A testamentary disposition cannot fulfil its purpose if it is not found in the course of probate proceedings. Therefore, have your testamentary disposition entered in the register of wills. This will prevent the suppression of your last will and testament.

Here you can find more information on the requirements for a valid will in Austria.

Sometimes the court commissioner finds testamentary dispositions in the home of the deceased or in the safe deposit box of his bank. We heavily advise against keeping them at home. There is a risk that they will either not be found or will be taken away by other people who do not like their contents. To a certain extent, the court commissioner is also obliged to search for heirs. He may, for example, inquire at the registry office or the main association of social security institutions to find possible heirs. If the heirs are completely unknown or if there are indications that other heirs are possible in addition to the known persons, he issues a so-called edict of inheritance. This is a public notice with an invitation to come forward within six months. The edict file can be accessed by anyone at www.edikte.justiz.gv.at.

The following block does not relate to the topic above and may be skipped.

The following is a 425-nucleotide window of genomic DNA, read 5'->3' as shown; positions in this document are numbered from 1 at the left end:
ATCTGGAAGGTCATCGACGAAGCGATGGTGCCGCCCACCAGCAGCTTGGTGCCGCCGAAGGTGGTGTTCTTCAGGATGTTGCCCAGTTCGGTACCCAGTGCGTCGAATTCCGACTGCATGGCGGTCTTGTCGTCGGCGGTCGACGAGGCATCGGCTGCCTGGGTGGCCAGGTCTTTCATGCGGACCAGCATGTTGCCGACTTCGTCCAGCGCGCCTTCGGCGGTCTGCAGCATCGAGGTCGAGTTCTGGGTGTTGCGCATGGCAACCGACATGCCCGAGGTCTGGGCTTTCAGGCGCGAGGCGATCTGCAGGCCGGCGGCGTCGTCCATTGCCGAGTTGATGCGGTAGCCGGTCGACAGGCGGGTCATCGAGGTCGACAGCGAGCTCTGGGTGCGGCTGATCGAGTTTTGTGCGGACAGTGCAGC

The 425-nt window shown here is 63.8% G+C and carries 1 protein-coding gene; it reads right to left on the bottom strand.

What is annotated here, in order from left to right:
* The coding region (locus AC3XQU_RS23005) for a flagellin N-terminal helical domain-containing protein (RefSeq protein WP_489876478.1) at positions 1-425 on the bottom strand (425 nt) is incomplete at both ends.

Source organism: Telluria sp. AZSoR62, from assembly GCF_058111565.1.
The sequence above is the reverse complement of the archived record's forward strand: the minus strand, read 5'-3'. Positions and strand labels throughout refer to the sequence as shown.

Genealogen haben sich darauf spezialisiert, Erben gegen Bezahlung ausfindig zu machen

This register is often read by heir searchers, so-called “genealogists”. These people specialise in finding heirs for a fee. Genealogists are also employed by the court commissioner in individual cases. However, they are not obliged to do so.

Once potential heirs have been found, they are contacted by the genealogist. He informs them that they are possible heirs. The genealogist will not mention the name of the deceased at first in order to secure his claim for time and costs.

Have you been contacted by a genealogist?

Please contact us. We will be happy to advise you on your legal options and the highest court rulings on this subject.